Buying or Selling a Business

Buying a business can be a big step forward, or it can turn out to be disastrous. This Article assumes that you have already found a suitable business and explains how to complete the purchase of the target business, including checking what state the business really is in and how Due Diligence plays an important role in buying or selling a business.

The first you need is to agree and sign the heads of terms agreement which sets out what you are offering to buy whether a whole business or only certain assets of it. The heads of terms agreement also sets out any key conditions such as whether the seller is expected to run the business and also spell out price and payment terms, for example, whether any part of the payment will be paid in shares rather than cash.

Once the heads of terms agreement is signed, you will need to conduct effective Due Diligence. This involves the buyer examining the key elements of the seller’s business to ensure the business reflects what the buyer is perceived to be purchasing. This is important especially when it comes to assessing what the business is worth. Moreover, it also provides confirmation for the buyer that the business is of the status in relation to what the seller has represented it to be.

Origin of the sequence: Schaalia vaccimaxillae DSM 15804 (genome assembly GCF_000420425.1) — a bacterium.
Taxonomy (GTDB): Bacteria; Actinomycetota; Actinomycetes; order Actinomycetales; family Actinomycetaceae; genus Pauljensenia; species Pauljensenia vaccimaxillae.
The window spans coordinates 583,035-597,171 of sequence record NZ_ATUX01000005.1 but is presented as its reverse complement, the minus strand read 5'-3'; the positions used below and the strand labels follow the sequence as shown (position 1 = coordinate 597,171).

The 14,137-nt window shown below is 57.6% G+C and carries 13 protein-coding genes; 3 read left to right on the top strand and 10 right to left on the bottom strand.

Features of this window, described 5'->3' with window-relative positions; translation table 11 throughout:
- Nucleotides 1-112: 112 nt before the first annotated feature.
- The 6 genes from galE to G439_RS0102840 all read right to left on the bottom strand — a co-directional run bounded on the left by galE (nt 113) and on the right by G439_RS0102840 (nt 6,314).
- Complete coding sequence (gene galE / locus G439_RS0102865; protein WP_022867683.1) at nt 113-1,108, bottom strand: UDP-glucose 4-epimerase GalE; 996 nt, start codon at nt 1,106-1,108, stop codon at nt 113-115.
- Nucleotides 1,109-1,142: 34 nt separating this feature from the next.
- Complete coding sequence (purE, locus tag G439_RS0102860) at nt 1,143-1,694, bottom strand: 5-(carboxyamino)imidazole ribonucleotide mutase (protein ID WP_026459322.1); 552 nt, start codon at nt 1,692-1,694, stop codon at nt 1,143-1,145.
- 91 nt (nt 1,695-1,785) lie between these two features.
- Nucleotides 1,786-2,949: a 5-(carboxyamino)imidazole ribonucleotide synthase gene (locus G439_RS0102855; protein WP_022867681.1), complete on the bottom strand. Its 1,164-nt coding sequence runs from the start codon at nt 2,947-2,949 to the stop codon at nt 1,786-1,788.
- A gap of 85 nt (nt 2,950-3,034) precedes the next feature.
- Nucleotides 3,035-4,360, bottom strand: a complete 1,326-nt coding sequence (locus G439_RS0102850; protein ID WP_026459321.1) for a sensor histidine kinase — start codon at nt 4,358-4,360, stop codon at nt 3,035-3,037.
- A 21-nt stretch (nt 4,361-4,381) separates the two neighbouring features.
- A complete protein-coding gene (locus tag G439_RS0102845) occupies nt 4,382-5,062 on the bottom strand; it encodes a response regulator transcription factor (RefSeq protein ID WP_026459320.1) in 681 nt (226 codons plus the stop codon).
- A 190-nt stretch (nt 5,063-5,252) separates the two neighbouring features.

The process of Due Diligence usually includes a checklist of all the information required for the business the buyer’s solicitor sending the seller’s solicitor a questionnaire and requesting several documents. The buyer would then examine these documents ideally at the buyer’s solicitor office, at the seller’s premises or at an offsite data room.

This process gives the buyer the opportunity to examine every aspect of the business, to name a few, these include: Accounts including bad debts, historical information such as profit margins, growth and working capital, legal ownership of assets and stock, property owned by the business, planning aspects, lease review and covenants and easements.

Above all, the significance of Due Diligence is that it provides a form of security for the buyer before entering into a formal contract to buy the business and it ensures that in all circumstances the seller of the business is giving the most accurate information possible and where the seller fails to do this, it will amount to a misrepresentation and the buyer may have the right to withdraw the agreement and/or claim damages.

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